Features In focus

Sata through the lens

VATICE Mushauko with President Sata during a photo shoot at Inzy Photography Studio. PICTURE: VATICE MUSHAUKO

PRESIDENT Sata interacted with many people. In this feature our staffer NKOLE NKOLE writes about his interaction with a photographer.
FOR nearly a decade, Vatice Mushauko has been taking pictures of different people and capturing their most treasured moments frozen in time.
He has built himself a reputation as a photographer of choice by people of various backgrounds and in the process formed relationships with people of different standing in society.
In the public eye, President Sata was widely viewed as brash and unapologetic which had over the years earned him the nickname ‘King Cobra’.
But for Vatice Mushauko, who was tasked with taking images of the President from different angles during private occasions and personal moments, there was a softer side to President Sata that the public often did not get to see.
It was a privilege Vatice appreciated and one that allowed him a behind-the-scenes peek into the life of Zambia’s number one public figure.
“I started working with the President in terms of visuals in 2011 before the general election campaigns. I did most of the campaign images,” Vatice explained.
Soon after Mr Sata was elected President, Vatice was asked to do the official presidential portrait of Zambia’s fifth President.
President Sata would visit Vatice’s photography studio, Inzy, on Lusaka’s Addis Ababa Drive for official photographs.
Vatice also took pictures of the President while in his private residence with his family.
“He was a grandfather figure. I always felt he had a strong and intimidating presence but once you got to know him and work with him, you realised he had a big heart,” the Vatice shared.
In his different interactions with him, Vatice found President Sata an accommodating individual who would in the beginning be stiff in front of the camera.
He admits that President Sata was not the easiest of clients to work with but using experience and patience he would eventually manage to get him at the right angles.
It would often take some urging on Vatice’s part and a little bit more time to loosen President Sata up and get him to smile in readiness for a shot.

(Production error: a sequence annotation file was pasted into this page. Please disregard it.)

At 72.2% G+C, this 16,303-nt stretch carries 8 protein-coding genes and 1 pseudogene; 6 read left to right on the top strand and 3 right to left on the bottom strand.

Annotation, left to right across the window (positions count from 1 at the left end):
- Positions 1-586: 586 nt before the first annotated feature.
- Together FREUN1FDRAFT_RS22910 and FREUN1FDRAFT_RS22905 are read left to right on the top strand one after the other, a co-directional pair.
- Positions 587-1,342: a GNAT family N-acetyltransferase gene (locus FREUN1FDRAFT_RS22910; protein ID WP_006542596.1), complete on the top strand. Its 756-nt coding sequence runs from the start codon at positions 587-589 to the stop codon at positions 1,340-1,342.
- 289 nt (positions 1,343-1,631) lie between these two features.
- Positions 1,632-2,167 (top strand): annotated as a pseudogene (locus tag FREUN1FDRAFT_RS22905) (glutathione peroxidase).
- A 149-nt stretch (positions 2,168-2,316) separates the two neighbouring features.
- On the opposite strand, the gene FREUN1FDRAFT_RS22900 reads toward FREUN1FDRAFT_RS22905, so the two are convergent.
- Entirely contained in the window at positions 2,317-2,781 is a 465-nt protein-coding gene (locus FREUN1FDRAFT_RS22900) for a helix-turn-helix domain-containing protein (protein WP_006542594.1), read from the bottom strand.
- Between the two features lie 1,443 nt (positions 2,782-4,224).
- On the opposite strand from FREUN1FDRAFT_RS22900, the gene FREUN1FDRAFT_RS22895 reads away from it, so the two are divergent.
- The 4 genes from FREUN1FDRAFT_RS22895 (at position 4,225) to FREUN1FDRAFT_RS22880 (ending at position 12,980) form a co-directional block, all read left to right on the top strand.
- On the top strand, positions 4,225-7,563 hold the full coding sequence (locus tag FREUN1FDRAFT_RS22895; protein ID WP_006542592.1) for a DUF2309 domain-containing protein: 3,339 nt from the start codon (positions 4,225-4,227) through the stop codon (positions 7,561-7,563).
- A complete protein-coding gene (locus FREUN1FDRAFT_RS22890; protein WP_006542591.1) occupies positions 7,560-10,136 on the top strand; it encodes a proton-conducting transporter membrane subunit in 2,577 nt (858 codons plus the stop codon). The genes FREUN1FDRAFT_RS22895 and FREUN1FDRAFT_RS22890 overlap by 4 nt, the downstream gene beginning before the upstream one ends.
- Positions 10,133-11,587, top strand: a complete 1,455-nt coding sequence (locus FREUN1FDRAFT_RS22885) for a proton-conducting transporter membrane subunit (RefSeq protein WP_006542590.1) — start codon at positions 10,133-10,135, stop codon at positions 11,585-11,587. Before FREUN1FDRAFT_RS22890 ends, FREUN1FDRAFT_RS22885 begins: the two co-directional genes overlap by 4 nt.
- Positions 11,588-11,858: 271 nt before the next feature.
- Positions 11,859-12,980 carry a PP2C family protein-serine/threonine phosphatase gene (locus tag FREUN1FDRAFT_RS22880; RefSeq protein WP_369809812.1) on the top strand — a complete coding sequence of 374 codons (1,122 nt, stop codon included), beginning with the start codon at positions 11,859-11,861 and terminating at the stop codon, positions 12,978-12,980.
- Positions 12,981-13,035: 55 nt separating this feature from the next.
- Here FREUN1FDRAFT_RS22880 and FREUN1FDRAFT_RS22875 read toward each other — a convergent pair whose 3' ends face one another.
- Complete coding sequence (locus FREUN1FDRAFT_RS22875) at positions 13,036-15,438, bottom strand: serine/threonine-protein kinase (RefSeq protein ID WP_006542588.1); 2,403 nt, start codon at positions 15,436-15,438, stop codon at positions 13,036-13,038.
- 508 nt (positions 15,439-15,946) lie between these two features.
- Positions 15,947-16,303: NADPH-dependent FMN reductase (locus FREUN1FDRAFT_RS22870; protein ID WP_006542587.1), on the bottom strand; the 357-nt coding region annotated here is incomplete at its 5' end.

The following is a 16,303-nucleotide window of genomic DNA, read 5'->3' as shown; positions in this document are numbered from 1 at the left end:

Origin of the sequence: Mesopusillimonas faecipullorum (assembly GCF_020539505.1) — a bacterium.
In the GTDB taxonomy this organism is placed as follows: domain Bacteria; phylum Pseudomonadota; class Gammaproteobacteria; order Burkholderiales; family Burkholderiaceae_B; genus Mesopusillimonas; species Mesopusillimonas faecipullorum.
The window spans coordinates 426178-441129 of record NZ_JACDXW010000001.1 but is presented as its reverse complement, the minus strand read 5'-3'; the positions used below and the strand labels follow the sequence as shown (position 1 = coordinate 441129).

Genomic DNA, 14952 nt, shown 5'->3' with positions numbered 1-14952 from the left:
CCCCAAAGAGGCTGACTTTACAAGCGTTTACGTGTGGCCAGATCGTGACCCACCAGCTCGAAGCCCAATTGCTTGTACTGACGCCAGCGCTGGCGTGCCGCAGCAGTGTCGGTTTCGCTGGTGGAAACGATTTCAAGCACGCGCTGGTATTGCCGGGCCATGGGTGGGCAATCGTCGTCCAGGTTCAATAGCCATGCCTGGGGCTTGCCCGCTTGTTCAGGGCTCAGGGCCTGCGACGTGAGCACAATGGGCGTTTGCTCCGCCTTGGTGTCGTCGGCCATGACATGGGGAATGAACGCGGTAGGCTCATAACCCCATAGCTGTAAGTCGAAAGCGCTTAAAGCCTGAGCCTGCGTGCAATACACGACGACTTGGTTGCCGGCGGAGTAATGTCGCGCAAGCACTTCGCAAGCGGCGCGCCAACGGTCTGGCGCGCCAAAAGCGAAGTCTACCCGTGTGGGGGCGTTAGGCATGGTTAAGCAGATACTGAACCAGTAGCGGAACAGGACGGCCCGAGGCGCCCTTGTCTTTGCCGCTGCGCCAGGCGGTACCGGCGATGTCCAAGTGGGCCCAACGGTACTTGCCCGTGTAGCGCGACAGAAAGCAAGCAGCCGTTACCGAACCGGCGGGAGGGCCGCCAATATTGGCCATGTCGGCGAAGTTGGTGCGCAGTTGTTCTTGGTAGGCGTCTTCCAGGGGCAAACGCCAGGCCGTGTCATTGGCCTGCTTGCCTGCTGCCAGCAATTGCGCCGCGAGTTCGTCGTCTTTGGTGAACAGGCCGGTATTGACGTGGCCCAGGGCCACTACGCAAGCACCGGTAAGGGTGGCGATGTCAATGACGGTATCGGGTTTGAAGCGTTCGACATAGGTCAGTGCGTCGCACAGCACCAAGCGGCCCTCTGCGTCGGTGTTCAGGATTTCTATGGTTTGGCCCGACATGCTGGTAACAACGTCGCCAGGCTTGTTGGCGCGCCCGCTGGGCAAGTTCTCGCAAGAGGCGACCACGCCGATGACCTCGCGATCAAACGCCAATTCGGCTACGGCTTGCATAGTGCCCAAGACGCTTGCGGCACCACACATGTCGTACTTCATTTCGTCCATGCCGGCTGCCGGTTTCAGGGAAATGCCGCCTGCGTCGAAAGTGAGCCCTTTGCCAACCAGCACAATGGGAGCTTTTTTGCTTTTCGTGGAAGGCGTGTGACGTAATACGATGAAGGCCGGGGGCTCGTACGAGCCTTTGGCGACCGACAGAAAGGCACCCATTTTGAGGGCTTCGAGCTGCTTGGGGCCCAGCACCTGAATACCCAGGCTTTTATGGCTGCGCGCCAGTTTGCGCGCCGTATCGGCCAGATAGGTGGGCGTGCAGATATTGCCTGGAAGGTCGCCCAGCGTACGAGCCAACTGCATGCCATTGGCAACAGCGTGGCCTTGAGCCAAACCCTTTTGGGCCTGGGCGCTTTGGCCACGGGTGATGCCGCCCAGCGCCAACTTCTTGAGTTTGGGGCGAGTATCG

“If you notice in a lot of the pictures I have, he is very lighthearted, so it also comes with the experience of working with a variety of people,” Vatice stated.
What he also discovered about President Sata through his interactions with him was that he was very humorous especially when around his family.
He was softest when around his grandchildren. Therefore Vatice found out that if you wished to coax the biggest smile from the President, having his grandchildren close by was not a bad idea.
“One thing that I got to experience was the human side of him which was something a lot of people did not experience and which I wish was projected more” he said.
He was quite a nice man to be around and very direct, as Vatice recollected.
Also striking in the eyes of the public was President Sata’s relationship with his wife, Christine Kaseba.
She seemed the perfect companion who was with him at critical moments of his life and even in death, she was notably by his side.
Some would state that Dr Kaseba made him look good and softened his rather rigid exterior. She was like the sun in his sky and his devoted life partner.
These were the observations made in the public’s eyes from a long distance view. In closer and more intimate settings, those observations were not inaccurate.
In Vatice’s eyes, the President and First Lady were a typical African couple. He could see the love between them even though publicly it was not too direct.
He observed that not only was Dr Kaseba a pillar in President Sata’s success but he too was a pillar in hers.
Vatice shared: “They seemed to need each other and one thing that I noticed as well was that he was soft towards her in a way people never got to see.”
This particular demonstration of love reminded Vatice of the unique love between characteristic African parents being modeled right in front of him by Zambia’s first couple.
“When I was working with him I forgot he was the President, he was just that common, humble man,” Vatice stated.
And beyond it being an exclusive visual experience, Vatice remained with the memory that behind every famous face is the mere human with needs and flaws just like everyone else.

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